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Rational Lives: Norms and Values in Politics and Societyby Dennis Chong
Synopses & Reviews
Those who study value conflicts have resisted rational choice approaches in the social sciences, contending that political conflict over cultural values is best explained by group loyalties, symbolic motives, and other "nonrational" factors. However, Chong shows that a single model can explain how people make decisions across both social and economic realms. He argues that our preferences result from a combination of psychological dispositions, which are shaped by social influences and developed over the life span.
Chong's book yields insights about the circumstances under which preferences, beliefs, values, norms and group identifications are formed. It offers a provocative explanation of how ingrained social norms and values can change over time despite the forces maintaining the status quo.
"Going beyond the tired polemics on both sides, [Chong] constructs a new interpretation of human behavior in which culture and individual rationality both matter. The synthesis is a more comprehensive and powerful explanatory framework than either side could have produced, and Chong's creativity should influence subsequent interpretations of our social life in fundamental ways."and#8212;Christopher H. Achen, University of Michigan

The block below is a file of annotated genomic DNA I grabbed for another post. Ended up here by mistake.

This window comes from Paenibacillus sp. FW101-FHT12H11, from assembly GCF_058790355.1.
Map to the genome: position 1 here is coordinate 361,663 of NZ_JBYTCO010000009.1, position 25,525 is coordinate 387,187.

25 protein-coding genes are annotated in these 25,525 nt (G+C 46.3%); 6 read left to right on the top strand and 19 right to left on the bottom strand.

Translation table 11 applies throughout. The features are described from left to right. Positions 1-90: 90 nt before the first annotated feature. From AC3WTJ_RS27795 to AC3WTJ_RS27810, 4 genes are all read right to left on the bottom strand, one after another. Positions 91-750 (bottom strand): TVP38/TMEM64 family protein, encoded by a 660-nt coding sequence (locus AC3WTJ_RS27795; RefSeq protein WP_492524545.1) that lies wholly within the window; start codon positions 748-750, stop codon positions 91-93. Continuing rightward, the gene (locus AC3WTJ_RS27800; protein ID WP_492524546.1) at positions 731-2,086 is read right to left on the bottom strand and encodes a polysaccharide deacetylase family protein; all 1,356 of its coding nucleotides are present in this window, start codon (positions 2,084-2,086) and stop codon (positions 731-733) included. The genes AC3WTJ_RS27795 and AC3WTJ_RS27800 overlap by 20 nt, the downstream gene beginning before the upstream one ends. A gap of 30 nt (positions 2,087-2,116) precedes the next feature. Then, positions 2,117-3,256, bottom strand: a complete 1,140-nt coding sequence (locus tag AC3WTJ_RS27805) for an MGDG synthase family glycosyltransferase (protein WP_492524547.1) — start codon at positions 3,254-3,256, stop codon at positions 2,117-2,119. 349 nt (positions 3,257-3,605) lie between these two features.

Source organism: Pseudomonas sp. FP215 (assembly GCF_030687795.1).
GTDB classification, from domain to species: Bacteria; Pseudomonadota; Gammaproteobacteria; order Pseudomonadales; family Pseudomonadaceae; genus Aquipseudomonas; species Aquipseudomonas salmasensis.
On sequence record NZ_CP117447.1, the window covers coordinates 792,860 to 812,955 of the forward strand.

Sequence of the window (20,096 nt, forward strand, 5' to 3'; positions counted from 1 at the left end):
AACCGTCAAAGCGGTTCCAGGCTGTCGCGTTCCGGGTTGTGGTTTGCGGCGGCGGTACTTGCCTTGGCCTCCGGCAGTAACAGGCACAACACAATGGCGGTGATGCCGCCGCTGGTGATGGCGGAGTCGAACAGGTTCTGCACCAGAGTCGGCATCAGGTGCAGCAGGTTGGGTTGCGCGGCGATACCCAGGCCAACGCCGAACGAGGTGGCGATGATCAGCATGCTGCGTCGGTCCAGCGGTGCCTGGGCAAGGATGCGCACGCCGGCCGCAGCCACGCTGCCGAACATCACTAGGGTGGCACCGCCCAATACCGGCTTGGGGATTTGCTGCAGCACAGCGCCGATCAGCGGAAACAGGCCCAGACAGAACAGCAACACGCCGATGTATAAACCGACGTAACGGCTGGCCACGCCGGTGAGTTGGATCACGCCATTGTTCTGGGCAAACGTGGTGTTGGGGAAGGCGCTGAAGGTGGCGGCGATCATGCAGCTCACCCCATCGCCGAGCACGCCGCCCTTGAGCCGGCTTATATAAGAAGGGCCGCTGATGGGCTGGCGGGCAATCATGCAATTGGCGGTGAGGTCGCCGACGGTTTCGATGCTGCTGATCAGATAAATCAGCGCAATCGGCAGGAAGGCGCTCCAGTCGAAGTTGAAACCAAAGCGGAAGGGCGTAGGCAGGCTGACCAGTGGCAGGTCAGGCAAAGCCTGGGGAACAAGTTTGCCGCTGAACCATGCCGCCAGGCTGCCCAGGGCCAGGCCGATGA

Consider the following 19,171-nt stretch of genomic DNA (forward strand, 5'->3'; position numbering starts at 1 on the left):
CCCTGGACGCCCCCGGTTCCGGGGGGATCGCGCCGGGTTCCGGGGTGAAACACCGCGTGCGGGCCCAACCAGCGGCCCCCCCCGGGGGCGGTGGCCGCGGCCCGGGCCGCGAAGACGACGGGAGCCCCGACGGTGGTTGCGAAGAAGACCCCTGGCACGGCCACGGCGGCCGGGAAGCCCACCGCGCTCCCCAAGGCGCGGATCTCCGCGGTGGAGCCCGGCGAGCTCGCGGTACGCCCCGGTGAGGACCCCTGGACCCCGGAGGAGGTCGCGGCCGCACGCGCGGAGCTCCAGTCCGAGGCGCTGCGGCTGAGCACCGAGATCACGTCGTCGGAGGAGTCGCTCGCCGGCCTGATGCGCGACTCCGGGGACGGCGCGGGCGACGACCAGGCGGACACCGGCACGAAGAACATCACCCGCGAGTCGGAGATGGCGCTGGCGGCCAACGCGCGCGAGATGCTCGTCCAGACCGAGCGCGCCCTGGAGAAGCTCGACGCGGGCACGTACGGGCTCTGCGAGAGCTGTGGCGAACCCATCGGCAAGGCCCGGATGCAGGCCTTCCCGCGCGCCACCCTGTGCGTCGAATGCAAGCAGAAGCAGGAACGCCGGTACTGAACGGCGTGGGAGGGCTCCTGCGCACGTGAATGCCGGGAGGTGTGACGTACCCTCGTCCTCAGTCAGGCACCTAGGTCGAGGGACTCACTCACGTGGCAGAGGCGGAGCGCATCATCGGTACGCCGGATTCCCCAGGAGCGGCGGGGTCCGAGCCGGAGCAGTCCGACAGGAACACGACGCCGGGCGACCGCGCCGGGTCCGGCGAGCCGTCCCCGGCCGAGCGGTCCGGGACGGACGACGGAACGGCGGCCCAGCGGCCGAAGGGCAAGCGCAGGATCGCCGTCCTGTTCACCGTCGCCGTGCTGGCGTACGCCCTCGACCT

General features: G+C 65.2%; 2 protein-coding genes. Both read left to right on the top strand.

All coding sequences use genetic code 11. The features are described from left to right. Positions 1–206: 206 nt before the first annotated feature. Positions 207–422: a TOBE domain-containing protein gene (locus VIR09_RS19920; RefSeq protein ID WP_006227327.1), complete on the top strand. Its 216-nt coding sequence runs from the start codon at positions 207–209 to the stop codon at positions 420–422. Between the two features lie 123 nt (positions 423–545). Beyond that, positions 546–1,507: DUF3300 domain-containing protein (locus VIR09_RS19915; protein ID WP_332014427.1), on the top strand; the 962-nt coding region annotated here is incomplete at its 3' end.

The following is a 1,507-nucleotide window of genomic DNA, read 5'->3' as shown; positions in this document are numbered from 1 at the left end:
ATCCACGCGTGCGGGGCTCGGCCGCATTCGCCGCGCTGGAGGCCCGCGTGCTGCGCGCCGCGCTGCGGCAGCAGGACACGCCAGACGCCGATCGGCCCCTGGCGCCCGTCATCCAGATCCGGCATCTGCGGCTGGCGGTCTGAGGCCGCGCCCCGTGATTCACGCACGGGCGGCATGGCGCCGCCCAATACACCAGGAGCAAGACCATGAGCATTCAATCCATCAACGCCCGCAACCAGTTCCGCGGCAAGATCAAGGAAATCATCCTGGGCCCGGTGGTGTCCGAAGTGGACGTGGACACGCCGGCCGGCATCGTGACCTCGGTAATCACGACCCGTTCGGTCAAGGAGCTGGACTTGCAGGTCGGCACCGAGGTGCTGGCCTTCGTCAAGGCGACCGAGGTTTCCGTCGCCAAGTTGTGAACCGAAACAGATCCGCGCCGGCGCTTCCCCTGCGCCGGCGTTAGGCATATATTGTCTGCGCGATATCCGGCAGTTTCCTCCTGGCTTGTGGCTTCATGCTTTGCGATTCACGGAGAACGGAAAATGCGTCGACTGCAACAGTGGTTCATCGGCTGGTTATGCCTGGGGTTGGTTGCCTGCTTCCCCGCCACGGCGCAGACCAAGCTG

Book News Annotation:
Presents a study of value formation and change, group identification, and conflict over social norms and lifestyles. Shows that a single model that combines economic and sociological mechanisms can explain how people make decisions across both cultural and economic realms. Analyzes historical and contemporary political conflicts over social norms and yields insight into how people are mobilized around common identities and values to defend their way of life. Chong teaches political science at Northwestern University.
Annotation c. Book News, Inc., Portland, OR (booknews.com)
Includes bibliographical references (p. 265-282) and index.
Table of Contents
List of FiguresAcknowledgmentsIntroduction1. Interests versus ValuesRational ChoiceStatus PoliticsSymbolic PoliticsDoes Rational Choice Theory Survive the Challenges Posed by the Symbolic Politics Research?Taking Stock of Expressive and Instrumental Theories2. A Model of Individual ChoiceDispositions and IncentivesReference Groups and ConformityGroup DynamicsA Model of Individual ChoiceIncentives: The Meaning of PiReinforcing Only LReinforcing Only RDispositions: The Meaning of a and bExposure to Both L and RDeductions: The Interplay between Incentives and DispositionsConclusion3. Coordination and ConflictFour Mechanisms of DefenseCoordination ProblemsEthnocentrismVested InterestsMajorities and MinoritiesConclusion4. Cultural MobilizationCreating Common Frames of ReferenceDeductionsGeneral StrategiesThe Element of SurpriseConvergence on a Focal PointArguing with PrinciplesConclusion5. Economics Meets Morality in a Texas CommunityBackgroundSetting the AgendaFraming Strategies following the First VoteCompleting WorldviewsThe Role of Social and Moral Beliefs in Solving Coordination ProblemsMorality, Trust, and Social OrderPolitical Repercussions of Cultural DiversityEvaluating Information and Reasoning about Means and EndsAre the Citizens of Williamson County Acting in Their Self-Interest?Conclusion6. Mass Adjustment to New NormsIncentives and Dispositions (Reprised)Social Adjustment to New Norms and PracticesA Model of Social AdjustmentMechanisms of Social ChangeHow the South Was WonConclusion7. Culture and StrategyA Unifying TheoryValue FormationSocial ChangeThe Limits of RationalityExpressive and Moral ActionA Final WordNotesBibliographyIndex
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